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What does US Banks credit downgrade say about Temasek?

 If there’s one thing about Temasek Holdings that I learn and that bothers me most the last 3 years reading alternative reports and perspectives that I have missed just relying mostly on The Straits Times, this is it;

It’s my (citizen) money that Temasek managers are playing around with and that they get to pay themselves unknown sums that I (and all my fellow citizens) are told we have no right know or be informed about.

Now, with Chris’ help, I am reminded again that, not only have the PAP government set up a system whereby they take a chunk of our hard-earned money by fiat to give to their retired ex-ministers to oversee (for ? S$mil/yr salary) and their own to manage, pay them who-knows-how-much without telling us (shareholders) their remuneration package, the PAP government also implicitly guarantees that taxpayers’ (mostly citizens’) hard-earned money will backstop any losses or failures of investments by the same Temasek managers.

Thanks a lot, my fellow 69.9% voters who think that is a good way to continue with how their own money is used to invest, pay and guarantee the possible failures of Temasek Holdings!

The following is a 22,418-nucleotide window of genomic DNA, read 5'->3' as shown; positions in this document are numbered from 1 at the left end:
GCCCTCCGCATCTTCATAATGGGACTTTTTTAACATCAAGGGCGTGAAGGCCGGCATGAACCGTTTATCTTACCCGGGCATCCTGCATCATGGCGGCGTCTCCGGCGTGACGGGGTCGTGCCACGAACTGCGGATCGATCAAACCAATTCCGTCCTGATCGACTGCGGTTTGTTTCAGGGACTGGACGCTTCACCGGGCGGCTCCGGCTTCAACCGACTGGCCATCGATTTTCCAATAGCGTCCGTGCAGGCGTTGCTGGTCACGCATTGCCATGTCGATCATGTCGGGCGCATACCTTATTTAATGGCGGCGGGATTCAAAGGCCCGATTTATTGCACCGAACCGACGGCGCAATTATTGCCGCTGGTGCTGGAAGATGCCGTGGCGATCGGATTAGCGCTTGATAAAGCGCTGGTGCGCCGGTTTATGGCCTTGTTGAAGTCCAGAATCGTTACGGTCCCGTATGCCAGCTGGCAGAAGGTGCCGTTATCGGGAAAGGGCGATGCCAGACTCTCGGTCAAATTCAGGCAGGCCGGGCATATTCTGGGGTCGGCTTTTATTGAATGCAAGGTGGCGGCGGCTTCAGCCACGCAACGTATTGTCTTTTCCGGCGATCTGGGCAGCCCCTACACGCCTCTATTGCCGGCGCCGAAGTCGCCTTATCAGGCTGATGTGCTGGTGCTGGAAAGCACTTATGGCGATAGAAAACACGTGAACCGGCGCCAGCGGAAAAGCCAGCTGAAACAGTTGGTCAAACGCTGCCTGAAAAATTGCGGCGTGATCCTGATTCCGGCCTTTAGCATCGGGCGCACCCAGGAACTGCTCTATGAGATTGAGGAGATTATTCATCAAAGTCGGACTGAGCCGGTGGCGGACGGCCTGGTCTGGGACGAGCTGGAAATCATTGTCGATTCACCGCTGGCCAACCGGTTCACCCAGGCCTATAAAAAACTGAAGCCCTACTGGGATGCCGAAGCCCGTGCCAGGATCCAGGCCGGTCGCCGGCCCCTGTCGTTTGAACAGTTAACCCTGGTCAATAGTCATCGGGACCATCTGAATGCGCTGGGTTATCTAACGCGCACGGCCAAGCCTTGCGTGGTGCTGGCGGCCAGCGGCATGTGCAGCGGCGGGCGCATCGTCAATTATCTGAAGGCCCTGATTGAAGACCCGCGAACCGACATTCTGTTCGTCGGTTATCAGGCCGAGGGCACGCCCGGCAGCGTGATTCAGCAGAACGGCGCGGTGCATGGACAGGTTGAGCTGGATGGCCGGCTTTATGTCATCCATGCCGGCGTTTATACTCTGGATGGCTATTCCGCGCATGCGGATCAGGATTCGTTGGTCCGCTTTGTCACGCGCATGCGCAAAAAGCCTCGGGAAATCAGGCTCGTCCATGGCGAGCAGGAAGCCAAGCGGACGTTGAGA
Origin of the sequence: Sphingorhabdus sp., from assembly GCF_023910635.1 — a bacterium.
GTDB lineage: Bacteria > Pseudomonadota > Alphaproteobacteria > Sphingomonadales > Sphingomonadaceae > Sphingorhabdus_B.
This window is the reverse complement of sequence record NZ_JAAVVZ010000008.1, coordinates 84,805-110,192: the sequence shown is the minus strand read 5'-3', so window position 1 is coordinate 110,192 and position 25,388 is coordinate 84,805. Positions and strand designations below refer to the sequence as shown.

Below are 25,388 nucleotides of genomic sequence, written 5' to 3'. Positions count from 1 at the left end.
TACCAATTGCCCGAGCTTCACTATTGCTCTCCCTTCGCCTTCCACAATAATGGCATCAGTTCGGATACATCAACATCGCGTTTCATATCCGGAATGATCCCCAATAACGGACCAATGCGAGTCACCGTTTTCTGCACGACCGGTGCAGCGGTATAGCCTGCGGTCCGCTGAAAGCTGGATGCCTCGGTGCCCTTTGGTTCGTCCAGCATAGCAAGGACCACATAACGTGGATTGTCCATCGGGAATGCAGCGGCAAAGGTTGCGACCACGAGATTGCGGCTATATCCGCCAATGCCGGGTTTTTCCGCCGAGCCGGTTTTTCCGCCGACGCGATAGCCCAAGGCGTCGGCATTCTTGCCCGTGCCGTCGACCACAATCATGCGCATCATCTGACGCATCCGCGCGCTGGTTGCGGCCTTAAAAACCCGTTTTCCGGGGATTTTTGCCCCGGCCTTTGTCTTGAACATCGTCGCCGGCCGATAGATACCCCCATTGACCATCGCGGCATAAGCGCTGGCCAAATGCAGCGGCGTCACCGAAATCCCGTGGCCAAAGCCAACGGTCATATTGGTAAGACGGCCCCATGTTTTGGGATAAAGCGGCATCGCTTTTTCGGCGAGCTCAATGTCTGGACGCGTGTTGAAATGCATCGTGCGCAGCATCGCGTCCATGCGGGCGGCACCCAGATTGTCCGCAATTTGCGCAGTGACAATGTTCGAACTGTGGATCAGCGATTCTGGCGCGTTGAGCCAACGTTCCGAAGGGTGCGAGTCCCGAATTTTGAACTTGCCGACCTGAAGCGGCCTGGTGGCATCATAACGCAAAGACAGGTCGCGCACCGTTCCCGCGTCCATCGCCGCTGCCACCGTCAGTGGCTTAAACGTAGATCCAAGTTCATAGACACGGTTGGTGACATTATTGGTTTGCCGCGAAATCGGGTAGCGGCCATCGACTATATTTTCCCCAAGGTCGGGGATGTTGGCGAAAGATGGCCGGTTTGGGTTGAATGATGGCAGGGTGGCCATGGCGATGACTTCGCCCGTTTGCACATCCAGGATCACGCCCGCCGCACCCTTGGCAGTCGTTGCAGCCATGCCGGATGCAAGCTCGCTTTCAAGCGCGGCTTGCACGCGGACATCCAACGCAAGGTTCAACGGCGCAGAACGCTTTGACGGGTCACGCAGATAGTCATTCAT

Is this the kind of PAP-system of transparency and accountability that voters want to bequeath to their next generation? Or should we be demanding what Norwegian get from their Sovereign Fund operations?

Read on and be enlightened….



In an article earlier this year “Temasek is high risk according to S&P”, the writer points to a significant difference of opinion between Temasek and the credit rating agency S&P when the latter deemed Temasek in the risk category of the likes of Greece when it is graded on a standalone basis. That is to say, Temasek is, in S&P’s language “moderately high risk” and that its AAA-rating rested entirely on “the extreme likelihood of extraordinary support from the government”.

In this, the issue surrounding Temasek’s risk is rather familiar with those surrounding the big global banks in that the “the likelihood of extraordinary support from the government” has consequences.

Consequences of “extraordinary support”